1. Conflicted or not, this was a great review, Jen! I liked Allie, and I hope I'll still like her in the next book. Maybe she will grow on you. ;) If not, you can always ask the little old lady for her "pie" recipe. Hehe! I absolutely agree with you about Kanin. LOVE him. Yes, please, to a whole story about him. A huge thank-you to you for introducing me to this author and The Iron Fey series. Puck is definitely one of my new fictional BF's. :D

    1. Aw, what are BBS's for, if not to recommend awesome reads?!? Glad you enjoyed both series! (Did you get my email about the cover for The Lost Prince? :P)

  2. I have this, but I'm worried. I'm just afraid ifs too much. Too overwhelming. I felt the same way about Meghan. If it wasn't for Puck and Ash, I would've never continued that series. But, I'm glad you were able to enjoy TIR. Great review!

    1. Makes me wonder if I'll always find it this difficult to connect with one of Kagawa's MCs...

  3. I can't decide if I should read this. I wasn't a big fan of The Iron King (I didn't continue with the other books, at least not yet). So I dunno. I guess I'll have to see if the mood strikes me.

    1. For being a vampire book in a post-apocalyptic setting, it was pretty good. I didn't LOVE The Iron King, but I gave the rest of the series a chance and it definitely got better with each book, so I'm hoping the same holds true for this series.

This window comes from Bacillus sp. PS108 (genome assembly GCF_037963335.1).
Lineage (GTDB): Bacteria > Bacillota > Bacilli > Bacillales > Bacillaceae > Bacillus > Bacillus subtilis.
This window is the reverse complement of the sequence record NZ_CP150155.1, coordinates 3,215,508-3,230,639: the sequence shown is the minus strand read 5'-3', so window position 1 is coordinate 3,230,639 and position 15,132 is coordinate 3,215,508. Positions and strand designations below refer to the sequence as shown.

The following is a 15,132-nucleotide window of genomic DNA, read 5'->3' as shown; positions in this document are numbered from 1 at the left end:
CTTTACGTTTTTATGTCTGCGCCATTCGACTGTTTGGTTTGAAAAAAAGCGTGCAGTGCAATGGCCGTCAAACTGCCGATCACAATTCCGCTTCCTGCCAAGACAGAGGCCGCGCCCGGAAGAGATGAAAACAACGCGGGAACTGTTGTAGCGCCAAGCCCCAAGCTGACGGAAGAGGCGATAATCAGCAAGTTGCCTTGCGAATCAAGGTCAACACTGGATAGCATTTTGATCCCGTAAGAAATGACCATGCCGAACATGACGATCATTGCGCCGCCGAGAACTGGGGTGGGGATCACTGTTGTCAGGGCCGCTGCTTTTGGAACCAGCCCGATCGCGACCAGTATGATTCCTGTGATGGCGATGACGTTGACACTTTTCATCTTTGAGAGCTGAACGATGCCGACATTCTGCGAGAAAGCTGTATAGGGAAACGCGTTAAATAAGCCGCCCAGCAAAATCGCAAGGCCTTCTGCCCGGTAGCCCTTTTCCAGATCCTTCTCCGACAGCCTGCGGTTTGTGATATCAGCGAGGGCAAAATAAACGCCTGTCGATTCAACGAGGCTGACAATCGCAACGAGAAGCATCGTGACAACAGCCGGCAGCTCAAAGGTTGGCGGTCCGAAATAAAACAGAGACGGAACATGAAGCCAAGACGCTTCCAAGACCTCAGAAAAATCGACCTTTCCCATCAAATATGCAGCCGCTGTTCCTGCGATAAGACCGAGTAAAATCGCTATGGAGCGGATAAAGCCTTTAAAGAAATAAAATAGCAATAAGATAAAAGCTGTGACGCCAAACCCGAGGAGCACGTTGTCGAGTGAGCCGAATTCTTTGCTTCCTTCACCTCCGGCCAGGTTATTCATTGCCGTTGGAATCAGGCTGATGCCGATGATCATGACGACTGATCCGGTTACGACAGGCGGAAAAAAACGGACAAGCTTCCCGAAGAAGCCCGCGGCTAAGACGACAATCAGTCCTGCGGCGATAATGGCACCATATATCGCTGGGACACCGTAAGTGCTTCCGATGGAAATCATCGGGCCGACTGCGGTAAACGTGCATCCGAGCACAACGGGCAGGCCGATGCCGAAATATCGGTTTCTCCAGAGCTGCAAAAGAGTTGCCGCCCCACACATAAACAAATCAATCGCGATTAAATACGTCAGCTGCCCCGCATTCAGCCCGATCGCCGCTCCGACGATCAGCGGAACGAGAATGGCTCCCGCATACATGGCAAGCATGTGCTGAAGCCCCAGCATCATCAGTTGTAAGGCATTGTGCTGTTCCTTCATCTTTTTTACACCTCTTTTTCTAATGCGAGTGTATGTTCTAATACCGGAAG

4. I'm finally here! I have been meaning to get to this review for so long. But your reviews deserve a thorough read over, so I put it off until I had time.

    I was the same way with the Iron King. I only started liking Meghan towards the end of book one. I didn't grow to love her until I continued on.

    I did love Allie though! I think my problem with Meghan was she started out as being bratty. So I kinda was afraid Allie would be that way, but she wasn't. I admired her courage and strength.

    Yes yes yes to Kanin having his own book, and if I could be his girlfriend in it.. that would be awesome. I didn't like Zeke as much, because i was so fascinated with Kanin. I need some more of him in my life. <3

    I definitely liked this book as a first more than I did The Iron King, so if she continues with her on going trend and they keep getting better, than I will just.... Omg, guess I'l just shit myself with joy. There! lol

    I dont have to tell you this review is great, all your reviews are. :P